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The Book of Lost Tales Part One: 1 (History of Middle-Earth) Hardcover – 22 Feb 1984


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Hardcover, 22 Feb 1984
£75.58 £0.35
--This text refers to an out of print or unavailable edition of this title.


Product details

  • Hardcover: 304 pages
  • Publisher: Houghton Mifflin Harcourt (HMH); Book Club (BCE/BOMC) edition (22 Feb. 1984)
  • Language: English
  • ISBN-10: 0395354390
  • ISBN-13: 978-0395354391
  • Product Dimensions: 23.1 x 14.5 x 2.5 cm
  • Average Customer Review: 4.7 out of 5 stars  See all reviews (32 customer reviews)
  • Amazon Bestsellers Rank: 1,743,201 in Books (See Top 100 in Books)

More About the Author

J.R.R. Tolkien was born on 3rd January 1892. After serving in the First World War, he became best known for The Hobbit and The Lord of the Rings, selling 150 million copies in more than 40 languages worldwide. Awarded the CBE and an honorary Doctorate of Letters from Oxford University, he died in 1973 at the age of 81.

Product Description

Review

‘Christopher Tolkien shows himself to be his father’s son… Tolkien devotees will rejoice’ The New York Times Book Review

‘In these Lost Tales we have the scholar joyously gambolling in the thicket of his imagination… a Commentary and Notes greatly enrich the quest’ Daily Telegraph

‘The Tales will be appreciated by those who have read The Silmarillion andwish to examine how Tolkien improved his story and style from their original form, and how weventually The Lord of the Rings came to stand independently with only a few hints from the early mythology’ British Book News

--This text refers to an out of print or unavailable edition of this title.

From the Back Cover

'The Book of Lost Tales' stands at the beginning of the entire conception of Middle-earth and Valinor for the 'Tales' were the first form of the myths and legends that came to be called 'The Silmarillion'. Embedded in English legend and English association, they are set in the narrative frame of a great westward voyage over the Ocean by a mariner named Eriol (or Aelfwine) to Tol Eressëa, the Lonely Isle, where Elves dwelt; from them he learned their true history, the 'Lost Tales of Elfinesse'. In the 'Tales' are found the earliest accounts and original ideas of Gods and Elves, Dwarves, Balrogs and Orcs; of the Silmarils and the Two Trees of Valinor; of Nargothrond and Gondolin; of the geography and cosmology of the invented world.

"In these 'Lost Tales' we have the scholar joyously gambolling in the thickets of his imagination…a Commentary and Notes greatly enrich the quest."
THE DAILY TELEGRAPH

"affords us an almost over the shoulder view into the evolving creative process and genius of J.R.R. Tolkien in a new, exciting aspect…the superb, sensitive and extremely helpful commentary and editing done by Christopher Tolkien makes all this possible."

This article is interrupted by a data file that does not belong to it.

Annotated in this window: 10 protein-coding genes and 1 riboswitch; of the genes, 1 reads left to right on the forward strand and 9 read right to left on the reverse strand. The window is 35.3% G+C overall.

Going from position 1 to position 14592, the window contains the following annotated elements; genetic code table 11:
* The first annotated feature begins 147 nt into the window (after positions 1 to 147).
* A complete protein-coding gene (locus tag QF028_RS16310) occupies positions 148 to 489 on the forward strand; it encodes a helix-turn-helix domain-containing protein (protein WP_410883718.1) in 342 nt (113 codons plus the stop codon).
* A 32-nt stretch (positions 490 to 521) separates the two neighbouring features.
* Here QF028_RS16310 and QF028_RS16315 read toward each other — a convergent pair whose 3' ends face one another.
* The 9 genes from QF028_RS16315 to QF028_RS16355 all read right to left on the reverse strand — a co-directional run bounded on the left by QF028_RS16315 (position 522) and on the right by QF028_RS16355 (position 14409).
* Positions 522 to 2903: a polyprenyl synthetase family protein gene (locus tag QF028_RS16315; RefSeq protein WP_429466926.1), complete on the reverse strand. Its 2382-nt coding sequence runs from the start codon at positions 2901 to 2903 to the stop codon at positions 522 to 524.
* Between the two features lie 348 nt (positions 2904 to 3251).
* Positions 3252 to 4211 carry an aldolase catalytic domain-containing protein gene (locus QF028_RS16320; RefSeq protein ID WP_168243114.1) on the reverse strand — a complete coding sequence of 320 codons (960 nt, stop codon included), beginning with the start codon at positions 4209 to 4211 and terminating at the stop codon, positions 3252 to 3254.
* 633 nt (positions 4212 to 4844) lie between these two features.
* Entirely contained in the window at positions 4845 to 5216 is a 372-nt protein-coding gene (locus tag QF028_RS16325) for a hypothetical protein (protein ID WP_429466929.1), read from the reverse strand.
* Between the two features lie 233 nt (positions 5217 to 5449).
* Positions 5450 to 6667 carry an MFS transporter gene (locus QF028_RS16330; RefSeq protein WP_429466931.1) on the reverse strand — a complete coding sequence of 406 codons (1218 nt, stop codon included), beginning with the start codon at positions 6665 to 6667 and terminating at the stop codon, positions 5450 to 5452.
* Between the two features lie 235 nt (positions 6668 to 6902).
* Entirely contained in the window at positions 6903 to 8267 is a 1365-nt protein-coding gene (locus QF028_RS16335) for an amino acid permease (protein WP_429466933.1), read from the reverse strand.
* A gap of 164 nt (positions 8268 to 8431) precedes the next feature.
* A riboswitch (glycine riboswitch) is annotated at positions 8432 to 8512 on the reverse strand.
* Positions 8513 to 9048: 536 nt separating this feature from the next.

MYTHLORE

--This text refers to the Paperback edition.

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26 of 26 people found the following review helpful By Sally-Anne on 7 Feb. 2004
Format: Paperback
In real mythologies the tales change and develop over time: names, times and places change with the constant retelling and embellishing by the story-tellers. In real mythologies, accounts often become fragmented and there may be several differing accounts of a single event. It's the same with the mythology of Middle Earth and Valinor. The way Tolkien develops the stories over the course of his life-time is analogous to the way real heroic events become legend and the legends become myths and all sorts of changes reshape them. Real life examples would be 1) the story of Beowulf who may have been a real but mortal hero of his people, but in the telling and retelling of the tale over the centuries, he was able to swim for 2 weeks in the freezing seas of Northern Europe wearing mail and he was able to do battle under water; 2) the Arthurian legends where the hero has been claimed to have lived and had his court at a dozen or more locations in Britain; 3) the Merlin legends where Merlin may or may not have been associated with Arthur 4) The Robin Hood legends where again, Robin has been claimed to have been based at various locations. And so on.
Lost Tales Part 1 is a collection of accounts of the origins of the world of Middle Earth and Valinor, concentrating mainly on the gods and the elves. The stories overlap those in Silmarillion but differ in many instances. Names, characters and places had been changed by the time Tolkien finalised the material that went into The Silmarillion. It's fascinating to see the character and story development with notes and commentary from Christopher Tolkien drawing attention to the changes and stating (where the reasons were known to him) and providing convincing speculations (where specific information was not known) why these changes were made.